- Raising public awareness aimed at changing attitudes that devalue Indigenous women and girls and the contributions of Indigenous Peoples as an educational tool for violence prevention.
- Reducing the marginalization of Indigenous women and girls by improving socio-economic development and outcomes.
- Improving prevention and responses to violence within intimate relationships and families.
- Supporting Indigenous communities, organizations and individuals to develop safety initiatives that respond to their unique cultural, traditional and socio-economic needs and realities.
- Engaging communities, governments, organizations and institutions, in supporting prevention, action, and intervention when violence has occurred.
- Supporting and addressing safety and healing of individuals, families and communities.
Policing Measures and Justice Responses
- Improving the relationship between justice sector professionals, including police, and Indigenous Peoples and strengthening community-based policing in Indigenous communities.
- Identifying strategies within the justice system to protect and assist Indigenous women and girls who are victims of violence.
FOLLOW-UP AND SHARING OF OUTCOMES
All Parties to the National Roundtable commit to continuing to work together in coordinating action to prevent and end violence against Indigenous women and girls. To further solidify these efforts a 2nd National Roundtable will be held by the end of 2016 to discuss progress and continue dialogue on efforts underway and areas for further focus. All Parties commit to work directly with Indigenous communities and organizations to move forward on these priorities and in preparation for the 2nd National Roundtable.
Public accountability is paramount to the continued progress in addressing violence against Indigenous women and girls, including the tragedy of missing and murdered Indigenous women and girls. Accordingly, Parties to the National Roundtable commit to using their respective reporting and accountability mechanisms to report on their activities and progress and will increase efforts at enhanced public reporting, and sharing information on effective collaboration efforts both within and across jurisdictions, organizations and communities.
It is well understood there are complex and long-standing underlying issues that have brought us to where we are today in respect of the disproportionate levels of violence against Indigenous women and girls which perpetuate this critical situation. Indigenous women and girls are three times more likely to experience violence than non-Indigenous women and this violence results in more serious harm. In May 2014, the RCMP released a National Operational Overview on Missing and Murdered Aboriginal Women. The research identified 1,181 missing and murdered Aboriginal women in Canadian police databases between 1980 and 2012; of those 1,017 were murdered, and there are 164 investigations of missing Aboriginal women dating back to 1952.
Indigenous Peoples are not a homogeneous group culturally, traditionally or geographically. Diversity and distinctions exist between and within First Nations, Inuit and Métis Peoples based on a number of factors including language, cultural beliefs, social structures, geography, governance structures and the existence of Treaties and other agreements with the Crown in some areas. This means effective solutions must be community-based and community-driven. In recognition of this diversity and differences in documented outcomes for various First Nations, Inuit and Métis Peoples, special attention needs to be given to the development of responses that reflect these differences. Additionally, the varying needs and perspectives of women, youth, Elders, urban, northern and remote populations must also be taken into account.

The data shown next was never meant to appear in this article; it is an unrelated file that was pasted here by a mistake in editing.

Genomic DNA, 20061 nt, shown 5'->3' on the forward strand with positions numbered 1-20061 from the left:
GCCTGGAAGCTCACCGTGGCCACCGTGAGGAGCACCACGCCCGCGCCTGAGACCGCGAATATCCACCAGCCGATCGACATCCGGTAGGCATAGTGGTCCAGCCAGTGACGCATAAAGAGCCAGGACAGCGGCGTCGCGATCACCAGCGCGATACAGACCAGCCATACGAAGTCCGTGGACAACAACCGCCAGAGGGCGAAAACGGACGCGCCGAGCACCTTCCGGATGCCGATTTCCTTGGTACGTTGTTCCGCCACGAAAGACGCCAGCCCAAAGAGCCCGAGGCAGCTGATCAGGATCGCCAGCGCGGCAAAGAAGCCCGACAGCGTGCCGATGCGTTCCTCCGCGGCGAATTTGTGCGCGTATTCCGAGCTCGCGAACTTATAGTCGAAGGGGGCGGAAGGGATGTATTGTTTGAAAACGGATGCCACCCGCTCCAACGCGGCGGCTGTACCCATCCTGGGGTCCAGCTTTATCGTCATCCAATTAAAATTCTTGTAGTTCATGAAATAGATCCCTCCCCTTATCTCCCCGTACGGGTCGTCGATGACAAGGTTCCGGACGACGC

The safety and well-being of Indigenous women and girls is integral to ensuring healthy and prosperous Indigenous families, communities and nations within Canada. There is no more important role for governments or the state than protecting citizens. Equally, there is no more important role for families or communities than keeping each other safe and promoting safety.
Numerous reports, forums and inquiries have brought attention to this issue, including the seminal Royal Commission on Aboriginal Peoples (1996), the Manitoba Aboriginal Justice Inquiry, (1999), Amnesty International’s Stolen Sisters Report (2004), the BC Missing Women Commission of Inquiry (2012), the Inter-American Commission on Human Rights report on Missing and Murdered Indigenous Women in British Columbia, Canada (2014) and each of the reports from the National Aboriginal Women’s Summits 2007-2014.
Jurisdictions and Indigenous communities have responded with a range of activities. Additionally, there are a number of cross-jurisdictional efforts underway to address violence against Aboriginal women and girls in Canada. Frameworks have been developed by the Aboriginal Affairs Ministers and National Aboriginal Leaders Working Group (Framework for Coordinating Action to End Violence Against Aboriginal Women and Girls), the Federal/Provincial/Territorial (FPT) Ministers of Justice and Public Safety (Draft Justice Framework to Address Violence Against Aboriginal Women and Girls) and the FPT Forum of Ministers Responsible for the Status of Women endorsed the Iqaluit Declaration in 2007 to address violence against Aboriginal women.
Federally, a Special Parliamentary Committee on Violence Against Indigenous Women and Girls released its report Invisible Women: A Call to Action – A Report on Missing and Murdered Indigenous Women in Canada in March 2014. The Government of Canada provided a response to this report in September 2014 in the 2014 Federal Action Plan to Address Family Violence and Violent Crimes Against Aboriginal Women and Girls.
 Indigenous refers to Inuit, Métis and First Nations peoples in Canada. Parties to the National Roundtable acknowledge specific needs that arise as a result of urban/rural/northern and on/off reserve-based considerations, Inuit Nunangat considerations, the application of the Indian Act, and gender issues.